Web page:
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SCJP continued

Another SCJP study chapter down. I no longer feel bad about missing some questions in the last chapter, because THIS chapter is the one that talks about abstract classes being able to implement interfaces etc. Nice to ask questions about things before actually covering them.

Those silly default no-arg constructors in Java. I missed one review question about those. This is an example of the opposite of the "principle of least surprise" so touted in Perl and Ruby. Default constructors are magically automatically created in Java, but only if you don't supply any constructors of your own. Calls to superclass constructors are magically inserted in all constructors including those you define yourself, but they're always calls to super() with no arguments, and those super() calls aren't inserted into any constructor that calls another constructor as its first line. And so on and so forth.

Interesting that interfaces can extend multiple interfaces, while classes cannot extend multiple classes. One of the reasons behind forbidding multiple inheritance is supposedly so that you don't have to deal with method name collisions when multiple parent classes each let a child inherit methods with the same name. I tested what happens when there are name collisions in interfaces:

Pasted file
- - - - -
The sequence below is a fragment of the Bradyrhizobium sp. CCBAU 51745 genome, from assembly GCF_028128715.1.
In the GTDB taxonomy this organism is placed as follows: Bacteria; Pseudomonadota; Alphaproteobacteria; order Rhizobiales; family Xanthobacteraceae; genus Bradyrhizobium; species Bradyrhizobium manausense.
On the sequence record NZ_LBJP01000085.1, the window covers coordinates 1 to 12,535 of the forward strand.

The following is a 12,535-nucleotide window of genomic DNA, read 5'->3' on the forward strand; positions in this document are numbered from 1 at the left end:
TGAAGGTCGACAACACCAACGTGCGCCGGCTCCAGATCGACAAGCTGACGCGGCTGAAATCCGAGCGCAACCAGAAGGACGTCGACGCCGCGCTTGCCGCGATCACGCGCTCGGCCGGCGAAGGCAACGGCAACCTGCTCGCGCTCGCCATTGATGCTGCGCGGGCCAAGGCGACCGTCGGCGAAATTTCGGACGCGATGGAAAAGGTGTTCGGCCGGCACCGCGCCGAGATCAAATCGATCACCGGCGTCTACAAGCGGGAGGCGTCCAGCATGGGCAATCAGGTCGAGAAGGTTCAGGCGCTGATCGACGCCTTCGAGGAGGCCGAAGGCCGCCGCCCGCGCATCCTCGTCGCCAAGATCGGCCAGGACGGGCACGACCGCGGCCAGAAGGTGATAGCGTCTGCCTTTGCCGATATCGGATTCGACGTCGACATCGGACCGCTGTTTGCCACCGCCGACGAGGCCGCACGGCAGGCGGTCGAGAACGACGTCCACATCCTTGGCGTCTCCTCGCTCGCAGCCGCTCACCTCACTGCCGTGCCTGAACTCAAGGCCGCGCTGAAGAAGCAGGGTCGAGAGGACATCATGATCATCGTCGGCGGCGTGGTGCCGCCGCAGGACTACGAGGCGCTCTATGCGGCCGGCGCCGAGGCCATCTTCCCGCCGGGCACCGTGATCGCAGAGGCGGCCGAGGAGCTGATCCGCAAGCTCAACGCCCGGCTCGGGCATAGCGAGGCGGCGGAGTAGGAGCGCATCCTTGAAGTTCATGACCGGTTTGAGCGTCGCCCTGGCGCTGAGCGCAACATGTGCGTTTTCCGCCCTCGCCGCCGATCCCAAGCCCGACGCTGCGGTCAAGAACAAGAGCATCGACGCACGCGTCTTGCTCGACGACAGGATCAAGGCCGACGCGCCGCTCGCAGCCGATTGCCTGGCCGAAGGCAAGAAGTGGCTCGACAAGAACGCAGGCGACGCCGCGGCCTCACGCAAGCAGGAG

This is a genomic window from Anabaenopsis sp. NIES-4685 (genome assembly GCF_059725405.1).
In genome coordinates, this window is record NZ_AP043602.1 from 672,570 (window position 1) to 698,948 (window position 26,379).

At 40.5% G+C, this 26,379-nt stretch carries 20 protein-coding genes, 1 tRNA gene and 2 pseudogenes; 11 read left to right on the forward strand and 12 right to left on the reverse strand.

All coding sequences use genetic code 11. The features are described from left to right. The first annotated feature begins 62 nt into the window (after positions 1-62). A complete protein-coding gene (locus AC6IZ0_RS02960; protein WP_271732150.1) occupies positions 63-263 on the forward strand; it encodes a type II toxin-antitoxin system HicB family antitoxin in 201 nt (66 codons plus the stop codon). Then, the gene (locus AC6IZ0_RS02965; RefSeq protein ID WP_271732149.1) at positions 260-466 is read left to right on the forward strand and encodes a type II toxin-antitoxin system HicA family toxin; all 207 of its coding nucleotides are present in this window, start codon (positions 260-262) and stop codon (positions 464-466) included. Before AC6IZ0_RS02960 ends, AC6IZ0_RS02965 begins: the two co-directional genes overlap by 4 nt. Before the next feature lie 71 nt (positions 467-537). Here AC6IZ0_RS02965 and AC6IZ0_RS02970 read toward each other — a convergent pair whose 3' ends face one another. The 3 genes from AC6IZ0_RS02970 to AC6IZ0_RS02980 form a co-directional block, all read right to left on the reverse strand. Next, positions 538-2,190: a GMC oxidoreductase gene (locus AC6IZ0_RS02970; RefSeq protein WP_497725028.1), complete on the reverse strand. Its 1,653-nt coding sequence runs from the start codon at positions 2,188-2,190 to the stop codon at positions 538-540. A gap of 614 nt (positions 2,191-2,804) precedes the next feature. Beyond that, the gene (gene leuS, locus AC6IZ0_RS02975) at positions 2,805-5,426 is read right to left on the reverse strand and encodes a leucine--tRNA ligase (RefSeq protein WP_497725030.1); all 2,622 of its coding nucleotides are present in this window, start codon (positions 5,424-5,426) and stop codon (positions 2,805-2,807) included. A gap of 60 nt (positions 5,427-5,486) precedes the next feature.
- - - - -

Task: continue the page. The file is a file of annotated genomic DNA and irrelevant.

interface Blarg {
    public void test();

interface Blarg2 {
    public int test();

public class Test2 implements Blarg, Blarg2 {
    public void test() {}
    public static void main(String [] args) {}

It appears in this case there is no way to actually implement both the Blarg and Blarg2 interfaces in one class. (If there is, I can't see it.) You can't have two methods with the same name, same argument signature, and different return value. Trying to compile this fails with a "Hey you forgot to implement Blarg2's test() method" error. Similarly if I try

interface Blarg3 extends Blarg, Blarg2 {}

I get an error about Blarg and Blarg2 being "incompatible" because both define a method of the same name. That's handy. (Why not use the same error and allow multiple inheritance, and forbid it only whenever there are method name collisions? Who knows. Not I. I'm sure there are reasons. I hope there are reasons.)

I have a very good grasp on overriding vs. overloading. I remember going over it in my very first C++ class at college. I've somehow carried it all the way with me. Same goes with typecasting. Perl/Ruby don't have an equivalent, but I remember enough of it from C++. I also don't seem to have any trouble remembering which things happen at runtime and which things happen at compile-time. That should serve me well on the exam.

January 16, 2007 @ 3:53 PM PST
Cateogory: Programming
Tags: College, SCJP, Java